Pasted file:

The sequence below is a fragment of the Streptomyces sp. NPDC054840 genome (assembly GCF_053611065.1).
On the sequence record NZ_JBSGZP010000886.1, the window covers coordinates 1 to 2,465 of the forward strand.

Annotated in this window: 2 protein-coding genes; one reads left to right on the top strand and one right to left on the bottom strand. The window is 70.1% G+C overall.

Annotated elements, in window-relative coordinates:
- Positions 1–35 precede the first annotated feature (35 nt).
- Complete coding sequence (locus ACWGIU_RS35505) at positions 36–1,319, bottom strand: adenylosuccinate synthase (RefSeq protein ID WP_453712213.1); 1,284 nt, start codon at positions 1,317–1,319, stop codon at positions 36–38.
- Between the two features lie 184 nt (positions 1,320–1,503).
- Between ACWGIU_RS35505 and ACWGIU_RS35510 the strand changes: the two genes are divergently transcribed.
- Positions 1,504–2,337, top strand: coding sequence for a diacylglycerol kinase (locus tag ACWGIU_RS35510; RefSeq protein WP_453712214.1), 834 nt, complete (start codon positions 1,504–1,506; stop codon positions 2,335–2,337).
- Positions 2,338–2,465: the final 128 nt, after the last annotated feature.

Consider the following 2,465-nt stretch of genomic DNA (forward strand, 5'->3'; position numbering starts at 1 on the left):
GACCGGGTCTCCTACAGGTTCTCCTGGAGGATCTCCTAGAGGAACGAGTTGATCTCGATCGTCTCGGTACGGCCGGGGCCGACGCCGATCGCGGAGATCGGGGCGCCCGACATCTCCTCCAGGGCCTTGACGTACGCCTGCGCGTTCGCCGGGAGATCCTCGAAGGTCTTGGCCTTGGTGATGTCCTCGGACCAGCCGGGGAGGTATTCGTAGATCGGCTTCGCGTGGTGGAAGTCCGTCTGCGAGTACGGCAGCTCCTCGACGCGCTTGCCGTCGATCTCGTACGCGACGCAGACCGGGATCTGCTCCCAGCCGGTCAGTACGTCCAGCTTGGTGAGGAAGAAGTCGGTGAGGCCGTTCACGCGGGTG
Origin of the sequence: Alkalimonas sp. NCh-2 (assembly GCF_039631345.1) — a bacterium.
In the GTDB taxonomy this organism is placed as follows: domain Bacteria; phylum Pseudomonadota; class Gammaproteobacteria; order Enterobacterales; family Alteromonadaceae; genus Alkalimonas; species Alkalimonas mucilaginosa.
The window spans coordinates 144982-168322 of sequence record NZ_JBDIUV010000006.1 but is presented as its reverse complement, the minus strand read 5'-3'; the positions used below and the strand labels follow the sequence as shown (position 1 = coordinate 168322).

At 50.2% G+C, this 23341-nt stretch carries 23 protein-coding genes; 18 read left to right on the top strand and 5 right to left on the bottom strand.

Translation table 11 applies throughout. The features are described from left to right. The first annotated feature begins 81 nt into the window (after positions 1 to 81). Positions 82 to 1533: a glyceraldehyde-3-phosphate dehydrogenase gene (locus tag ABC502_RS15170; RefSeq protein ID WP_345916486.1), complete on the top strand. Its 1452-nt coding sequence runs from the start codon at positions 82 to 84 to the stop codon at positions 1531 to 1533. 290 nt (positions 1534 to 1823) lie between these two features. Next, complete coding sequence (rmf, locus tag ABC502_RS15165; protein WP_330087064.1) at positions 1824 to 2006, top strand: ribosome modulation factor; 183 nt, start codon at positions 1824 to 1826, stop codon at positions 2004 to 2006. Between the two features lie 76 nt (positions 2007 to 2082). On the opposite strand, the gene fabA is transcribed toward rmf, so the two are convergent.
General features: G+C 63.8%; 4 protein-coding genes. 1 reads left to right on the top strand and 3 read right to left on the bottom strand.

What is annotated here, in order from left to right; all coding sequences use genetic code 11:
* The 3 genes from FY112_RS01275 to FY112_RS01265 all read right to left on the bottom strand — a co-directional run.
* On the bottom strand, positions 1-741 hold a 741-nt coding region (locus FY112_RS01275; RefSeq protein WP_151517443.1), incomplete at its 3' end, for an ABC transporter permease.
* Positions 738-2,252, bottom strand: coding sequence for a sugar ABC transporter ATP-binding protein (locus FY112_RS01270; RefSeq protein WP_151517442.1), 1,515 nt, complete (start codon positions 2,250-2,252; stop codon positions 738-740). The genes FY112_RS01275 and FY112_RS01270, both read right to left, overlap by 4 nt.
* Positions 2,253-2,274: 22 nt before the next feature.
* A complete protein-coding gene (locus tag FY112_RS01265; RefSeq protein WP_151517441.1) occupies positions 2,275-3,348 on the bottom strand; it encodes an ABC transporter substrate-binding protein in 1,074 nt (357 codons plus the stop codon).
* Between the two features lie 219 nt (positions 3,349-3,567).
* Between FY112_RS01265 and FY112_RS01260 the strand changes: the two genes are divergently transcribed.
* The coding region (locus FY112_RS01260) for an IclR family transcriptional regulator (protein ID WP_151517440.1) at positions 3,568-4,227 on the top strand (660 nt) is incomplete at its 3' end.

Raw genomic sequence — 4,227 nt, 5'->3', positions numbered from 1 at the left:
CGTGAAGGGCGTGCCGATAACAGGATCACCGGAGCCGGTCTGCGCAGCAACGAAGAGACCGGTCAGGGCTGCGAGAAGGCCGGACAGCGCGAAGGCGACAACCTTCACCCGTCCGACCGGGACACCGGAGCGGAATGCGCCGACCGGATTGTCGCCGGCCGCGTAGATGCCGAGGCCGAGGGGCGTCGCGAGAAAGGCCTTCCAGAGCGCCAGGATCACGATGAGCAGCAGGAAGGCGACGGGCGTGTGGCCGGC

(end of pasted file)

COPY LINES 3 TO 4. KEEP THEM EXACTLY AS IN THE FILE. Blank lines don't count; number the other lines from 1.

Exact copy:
Annotated in this window: 2 protein-coding genes; one reads left to right on the top strand and one right to left on the bottom strand. The window is 70.1% G+C overall.

Annotated elements, in window-relative coordinates: